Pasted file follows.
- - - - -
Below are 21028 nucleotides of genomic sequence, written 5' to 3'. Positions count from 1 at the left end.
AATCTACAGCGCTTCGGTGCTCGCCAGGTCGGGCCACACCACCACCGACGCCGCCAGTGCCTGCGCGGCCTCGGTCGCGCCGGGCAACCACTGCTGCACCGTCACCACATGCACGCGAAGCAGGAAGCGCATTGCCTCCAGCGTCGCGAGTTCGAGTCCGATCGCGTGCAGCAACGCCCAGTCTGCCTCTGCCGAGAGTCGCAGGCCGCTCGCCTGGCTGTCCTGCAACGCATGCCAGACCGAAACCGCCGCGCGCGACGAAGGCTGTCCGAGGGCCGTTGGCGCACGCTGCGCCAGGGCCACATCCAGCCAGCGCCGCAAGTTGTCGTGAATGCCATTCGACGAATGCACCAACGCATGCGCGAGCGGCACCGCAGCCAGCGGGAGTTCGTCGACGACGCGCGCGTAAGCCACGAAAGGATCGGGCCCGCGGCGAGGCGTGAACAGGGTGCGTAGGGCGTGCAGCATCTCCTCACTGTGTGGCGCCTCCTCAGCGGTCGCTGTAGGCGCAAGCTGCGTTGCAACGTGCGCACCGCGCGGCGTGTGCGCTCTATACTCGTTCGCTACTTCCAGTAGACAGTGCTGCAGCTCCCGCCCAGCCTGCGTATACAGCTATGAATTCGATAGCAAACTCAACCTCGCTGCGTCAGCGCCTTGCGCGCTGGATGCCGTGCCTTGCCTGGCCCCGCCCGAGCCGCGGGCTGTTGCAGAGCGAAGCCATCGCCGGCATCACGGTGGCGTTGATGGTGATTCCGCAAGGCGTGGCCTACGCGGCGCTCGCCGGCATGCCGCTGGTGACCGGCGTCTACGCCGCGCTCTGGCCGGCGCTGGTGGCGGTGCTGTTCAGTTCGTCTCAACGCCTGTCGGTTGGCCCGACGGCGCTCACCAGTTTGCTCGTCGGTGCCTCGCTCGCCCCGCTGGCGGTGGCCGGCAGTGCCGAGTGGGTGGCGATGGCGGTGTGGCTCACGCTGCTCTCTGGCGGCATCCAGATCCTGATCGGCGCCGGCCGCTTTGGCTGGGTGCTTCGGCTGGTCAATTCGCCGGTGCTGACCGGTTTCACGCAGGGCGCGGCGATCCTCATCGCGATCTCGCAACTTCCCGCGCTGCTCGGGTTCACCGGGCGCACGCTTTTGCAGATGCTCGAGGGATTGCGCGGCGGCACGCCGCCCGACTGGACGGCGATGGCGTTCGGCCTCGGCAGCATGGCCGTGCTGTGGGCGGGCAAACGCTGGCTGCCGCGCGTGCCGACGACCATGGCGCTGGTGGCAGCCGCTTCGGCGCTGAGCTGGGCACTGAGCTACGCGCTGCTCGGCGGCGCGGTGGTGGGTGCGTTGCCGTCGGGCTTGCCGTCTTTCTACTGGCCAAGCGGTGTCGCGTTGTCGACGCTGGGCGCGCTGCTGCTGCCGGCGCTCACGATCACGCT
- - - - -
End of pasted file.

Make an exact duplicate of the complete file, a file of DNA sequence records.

Below are 21028 nucleotides of genomic sequence, written 5' to 3'. Positions count from 1 at the left end.
AATCTACAGCGCTTCGGTGCTCGCCAGGTCGGGCCACACCACCACCGACGCCGCCAGTGCCTGCGCGGCCTCGGTCGCGCCGGGCAACCACTGCTGCACCGTCACCACATGCACGCGAAGCAGGAAGCGCATTGCCTCCAGCGTCGCGAGTTCGAGTCCGATCGCGTGCAGCAACGCCCAGTCTGCCTCTGCCGAGAGTCGCAGGCCGCTCGCCTGGCTGTCCTGCAACGCATGCCAGACCGAAACCGCCGCGCGCGACGAAGGCTGTCCGAGGGCCGTTGGCGCACGCTGCGCCAGGGCCACATCCAGCCAGCGCCGCAAGTTGTCGTGAATGCCATTCGACGAATGCACCAACGCATGCGCGAGCGGCACCGCAGCCAGCGGGAGTTCGTCGACGACGCGCGCGTAAGCCACGAAAGGATCGGGCCCGCGGCGAGGCGTGAACAGGGTGCGTAGGGCGTGCAGCATCTCCTCACTGTGTGGCGCCTCCTCAGCGGTCGCTGTAGGCGCAAGCTGCGTTGCAACGTGCGCACCGCGCGGCGTGTGCGCTCTATACTCGTTCGCTACTTCCAGTAGACAGTGCTGCAGCTCCCGCCCAGCCTGCGTATACAGCTATGAATTCGATAGCAAACTCAACCTCGCTGCGTCAGCGCCTTGCGCGCTGGATGCCGTGCCTTGCCTGGCCCCGCCCGAGCCGCGGGCTGTTGCAGAGCGAAGCCATCGCCGGCATCACGGTGGCGTTGATGGTGATTCCGCAAGGCGTGGCCTACGCGGCGCTCGCCGGCATGCCGCTGGTGACCGGCGTCTACGCCGCGCTCTGGCCGGCGCTGGTGGCGGTGCTGTTCAGTTCGTCTCAACGCCTGTCGGTTGGCCCGACGGCGCTCACCAGTTTGCTCGTCGGTGCCTCGCTCGCCCCGCTGGCGGTGGCCGGCAGTGCCGAGTGGGTGGCGATGGCGGTGTGGCTCACGCTGCTCTCTGGCGGCATCCAGATCCTGATCGGCGCCGGCCGCTTTGGCTGGGTGCTTCGGCTGGTCAATTCGCCGGTGCTGACCGGTTTCACGCAGGGCGCGGCGATCCTCATCGCGATCTCGCAACTTCCCGCGCTGCTCGGGTTCACCGGGCGCACGCTTTTGCAGATGCTCGAGGGATTGCGCGGCGGCACGCCGCCCGACTGGACGGCGATGGCGTTCGGCCTCGGCAGCATGGCCGTGCTGTGGGCGGGCAAACGCTGGCTGCCGCGCGTGCCGACGACCATGGCGCTGGTGGCAGCCGCTTCGGCGCTGAGCTGGGCACTGAGCTACGCGCTGCTCGGCGGCGCGGTGGTGGGTGCGTTGCCGTCGGGCTTGCCGTCTTTCTACTGGCCAAGCGGTGTCGCGTTGTCGACGCTGGGCGCGCTGCTGCTGCCGGCGCTCACGATCACGCT